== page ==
gnuplot is available for a large number of computers using a variety of operating systems, including IBM-PCs and compatibles, many Unix workstations, Vax/VMS, Atari ST, and Amiga. For the purposes of this document, it is assumed that you are using either a PC (running MS-DOS, MS-Windows 3.1, or OS/2 2.x) or a Unix workstation (running X Windows). It is also assumed that you have gnuplot properly installed on your system. Please refer to the README files included in the distribution for installation instructions.
To start gnuplot under MS-DOS or Unix, just type the command
gnuplotYou will see the opening message and the gnuplot> prompt. If you get an error message like ``command not found'', make sure that the directory where gnuplot resides is listed in the PATH statement in the file autoexec.bat (for DOS) or the initialization file (for Unix).
To start gnuplot under MS Windows, double-click on the gnuplot icon. The gnuplot window will pop up with menus and buttons along the top, the opening message and the gnuplot> prompt inside the window.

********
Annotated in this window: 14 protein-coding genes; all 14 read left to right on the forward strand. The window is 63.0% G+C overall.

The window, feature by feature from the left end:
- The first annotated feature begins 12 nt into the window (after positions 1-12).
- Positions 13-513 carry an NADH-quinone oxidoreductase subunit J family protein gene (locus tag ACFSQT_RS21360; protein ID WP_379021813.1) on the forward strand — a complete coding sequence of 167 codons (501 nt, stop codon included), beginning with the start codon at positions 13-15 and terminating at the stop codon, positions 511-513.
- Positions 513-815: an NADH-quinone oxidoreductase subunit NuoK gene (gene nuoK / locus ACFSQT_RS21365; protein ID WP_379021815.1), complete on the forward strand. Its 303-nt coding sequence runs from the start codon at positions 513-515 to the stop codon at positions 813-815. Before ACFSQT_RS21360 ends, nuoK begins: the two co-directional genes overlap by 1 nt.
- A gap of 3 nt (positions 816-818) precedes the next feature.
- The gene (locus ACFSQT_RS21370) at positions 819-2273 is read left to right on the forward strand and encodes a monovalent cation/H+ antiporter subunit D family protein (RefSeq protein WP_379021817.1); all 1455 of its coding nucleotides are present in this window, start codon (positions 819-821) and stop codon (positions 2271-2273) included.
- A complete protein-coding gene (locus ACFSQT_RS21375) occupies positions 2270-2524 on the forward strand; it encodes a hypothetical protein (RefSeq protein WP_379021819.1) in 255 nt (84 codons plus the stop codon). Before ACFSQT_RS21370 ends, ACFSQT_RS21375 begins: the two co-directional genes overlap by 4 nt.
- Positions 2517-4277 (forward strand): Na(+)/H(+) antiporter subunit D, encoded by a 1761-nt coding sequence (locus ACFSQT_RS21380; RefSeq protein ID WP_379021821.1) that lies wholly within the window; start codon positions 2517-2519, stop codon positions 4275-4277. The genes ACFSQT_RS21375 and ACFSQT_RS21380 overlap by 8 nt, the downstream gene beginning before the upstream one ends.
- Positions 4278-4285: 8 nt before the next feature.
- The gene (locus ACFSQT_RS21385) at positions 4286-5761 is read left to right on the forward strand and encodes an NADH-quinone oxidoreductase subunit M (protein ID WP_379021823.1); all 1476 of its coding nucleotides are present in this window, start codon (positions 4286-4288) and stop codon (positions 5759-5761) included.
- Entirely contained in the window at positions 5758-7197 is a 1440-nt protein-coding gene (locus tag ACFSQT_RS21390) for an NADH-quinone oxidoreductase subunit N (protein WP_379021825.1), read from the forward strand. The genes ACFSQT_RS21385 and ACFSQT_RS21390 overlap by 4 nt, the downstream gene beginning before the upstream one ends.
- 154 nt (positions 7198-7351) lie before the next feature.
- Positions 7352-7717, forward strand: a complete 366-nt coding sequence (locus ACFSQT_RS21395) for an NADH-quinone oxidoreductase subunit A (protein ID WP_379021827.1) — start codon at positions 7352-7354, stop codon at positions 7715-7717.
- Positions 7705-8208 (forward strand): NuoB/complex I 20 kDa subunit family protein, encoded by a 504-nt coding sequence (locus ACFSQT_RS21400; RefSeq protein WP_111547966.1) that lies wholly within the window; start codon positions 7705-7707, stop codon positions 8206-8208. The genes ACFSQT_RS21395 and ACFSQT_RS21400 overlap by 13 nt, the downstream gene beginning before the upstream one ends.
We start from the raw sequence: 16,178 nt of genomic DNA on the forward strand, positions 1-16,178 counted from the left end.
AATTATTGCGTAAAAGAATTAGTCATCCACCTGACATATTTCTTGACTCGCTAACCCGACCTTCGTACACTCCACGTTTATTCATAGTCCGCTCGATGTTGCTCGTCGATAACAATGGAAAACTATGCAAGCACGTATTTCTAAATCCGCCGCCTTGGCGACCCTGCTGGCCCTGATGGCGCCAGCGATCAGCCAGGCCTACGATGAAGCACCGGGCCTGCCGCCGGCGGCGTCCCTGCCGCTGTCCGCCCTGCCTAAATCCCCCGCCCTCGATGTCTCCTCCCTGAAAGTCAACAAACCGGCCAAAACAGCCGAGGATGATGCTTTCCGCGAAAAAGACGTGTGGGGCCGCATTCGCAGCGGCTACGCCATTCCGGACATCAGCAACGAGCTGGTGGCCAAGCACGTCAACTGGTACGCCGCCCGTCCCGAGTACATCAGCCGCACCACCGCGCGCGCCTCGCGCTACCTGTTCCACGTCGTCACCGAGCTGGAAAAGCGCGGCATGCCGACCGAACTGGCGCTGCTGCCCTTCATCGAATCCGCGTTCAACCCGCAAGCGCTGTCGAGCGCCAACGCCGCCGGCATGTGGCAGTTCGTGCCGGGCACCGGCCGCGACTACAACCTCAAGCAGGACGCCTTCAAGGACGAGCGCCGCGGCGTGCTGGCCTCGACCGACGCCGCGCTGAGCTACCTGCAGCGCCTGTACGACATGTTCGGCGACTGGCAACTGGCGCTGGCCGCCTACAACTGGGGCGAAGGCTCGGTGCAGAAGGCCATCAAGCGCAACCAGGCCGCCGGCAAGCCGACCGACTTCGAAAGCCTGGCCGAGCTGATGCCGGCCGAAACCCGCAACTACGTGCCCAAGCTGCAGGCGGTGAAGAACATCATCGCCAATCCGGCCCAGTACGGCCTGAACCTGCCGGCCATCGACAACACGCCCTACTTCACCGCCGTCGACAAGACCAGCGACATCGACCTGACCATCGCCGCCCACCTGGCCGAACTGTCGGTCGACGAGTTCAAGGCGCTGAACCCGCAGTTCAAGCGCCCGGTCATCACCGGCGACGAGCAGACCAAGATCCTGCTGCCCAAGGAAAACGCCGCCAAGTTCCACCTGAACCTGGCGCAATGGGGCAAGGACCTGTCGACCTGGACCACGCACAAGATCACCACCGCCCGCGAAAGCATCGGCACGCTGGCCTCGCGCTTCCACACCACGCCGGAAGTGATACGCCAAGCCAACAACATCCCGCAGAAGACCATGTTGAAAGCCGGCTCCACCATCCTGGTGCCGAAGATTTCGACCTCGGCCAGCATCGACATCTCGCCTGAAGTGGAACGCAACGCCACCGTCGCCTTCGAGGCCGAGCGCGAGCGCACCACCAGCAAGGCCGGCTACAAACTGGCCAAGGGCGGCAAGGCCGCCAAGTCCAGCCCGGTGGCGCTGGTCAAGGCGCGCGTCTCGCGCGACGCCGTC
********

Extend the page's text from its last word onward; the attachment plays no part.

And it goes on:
To start gnuplot under OS/2, open the folder where gnuplot is located, and double click on the gnuplot icon. The gnuplot window will pop up with the opening message and the gnuplot> prompt.
The last line of the opening message tells you the ``terminal type'' currently set. For Unix it should be X11, for MS-DOS vgalib (if you have a VGA monitor), for MS Windows windows, and for OS/2 pm. Note: If you are on a PC running Kermit to connect to Unix via a modem, you can type the command:
set terminal kc_tek40xxif you have a color monitor, or
set terminal km_tek40xxif you have a monochrome monitor. This will enable you to see the high resolution plot on your PC screen. To restore the screen to text mode, set the terminal type to dumb.
To exit gnuplot, you can type either exit, quit, or simply q.